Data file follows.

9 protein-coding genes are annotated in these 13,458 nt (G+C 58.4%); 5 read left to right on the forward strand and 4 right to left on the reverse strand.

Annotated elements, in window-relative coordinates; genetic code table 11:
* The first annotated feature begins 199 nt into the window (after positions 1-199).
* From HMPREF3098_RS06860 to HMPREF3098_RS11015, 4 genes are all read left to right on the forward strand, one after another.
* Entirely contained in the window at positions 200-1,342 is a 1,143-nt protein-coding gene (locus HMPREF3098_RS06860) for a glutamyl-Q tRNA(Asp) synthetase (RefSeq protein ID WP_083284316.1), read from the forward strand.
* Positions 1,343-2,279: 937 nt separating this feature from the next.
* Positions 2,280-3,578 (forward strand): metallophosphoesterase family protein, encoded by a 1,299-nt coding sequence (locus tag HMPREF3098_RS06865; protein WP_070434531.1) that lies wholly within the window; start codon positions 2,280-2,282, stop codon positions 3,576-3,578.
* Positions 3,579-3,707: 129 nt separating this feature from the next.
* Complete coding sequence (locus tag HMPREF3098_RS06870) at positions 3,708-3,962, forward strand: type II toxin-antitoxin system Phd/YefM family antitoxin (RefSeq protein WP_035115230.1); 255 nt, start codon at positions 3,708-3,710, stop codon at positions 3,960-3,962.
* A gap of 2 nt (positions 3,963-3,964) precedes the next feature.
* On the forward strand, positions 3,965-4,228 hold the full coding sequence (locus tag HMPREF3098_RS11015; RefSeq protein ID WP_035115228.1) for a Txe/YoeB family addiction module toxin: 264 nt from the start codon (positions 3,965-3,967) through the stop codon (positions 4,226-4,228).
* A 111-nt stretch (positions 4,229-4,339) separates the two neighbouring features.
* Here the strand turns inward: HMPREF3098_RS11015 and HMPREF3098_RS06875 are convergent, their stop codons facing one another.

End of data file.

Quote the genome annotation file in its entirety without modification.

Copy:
9 protein-coding genes are annotated in these 13,458 nt (G+C 58.4%); 5 read left to right on the forward strand and 4 right to left on the reverse strand.

Annotated elements, in window-relative coordinates; genetic code table 11:
* The first annotated feature begins 199 nt into the window (after positions 1-199).
* From HMPREF3098_RS06860 to HMPREF3098_RS11015, 4 genes are all read left to right on the forward strand, one after another.
* Entirely contained in the window at positions 200-1,342 is a 1,143-nt protein-coding gene (locus HMPREF3098_RS06860) for a glutamyl-Q tRNA(Asp) synthetase (RefSeq protein ID WP_083284316.1), read from the forward strand.
* Positions 1,343-2,279: 937 nt separating this feature from the next.
* Positions 2,280-3,578 (forward strand): metallophosphoesterase family protein, encoded by a 1,299-nt coding sequence (locus tag HMPREF3098_RS06865; protein WP_070434531.1) that lies wholly within the window; start codon positions 2,280-2,282, stop codon positions 3,576-3,578.
* Positions 3,579-3,707: 129 nt separating this feature from the next.
* Complete coding sequence (locus tag HMPREF3098_RS06870) at positions 3,708-3,962, forward strand: type II toxin-antitoxin system Phd/YefM family antitoxin (RefSeq protein WP_035115230.1); 255 nt, start codon at positions 3,708-3,710, stop codon at positions 3,960-3,962.
* A gap of 2 nt (positions 3,963-3,964) precedes the next feature.
* On the forward strand, positions 3,965-4,228 hold the full coding sequence (locus tag HMPREF3098_RS11015; RefSeq protein ID WP_035115228.1) for a Txe/YoeB family addiction module toxin: 264 nt from the start codon (positions 3,965-3,967) through the stop codon (positions 4,226-4,228).
* A 111-nt stretch (positions 4,229-4,339) separates the two neighbouring features.
* Here the strand turns inward: HMPREF3098_RS11015 and HMPREF3098_RS06875 are convergent, their stop codons facing one another.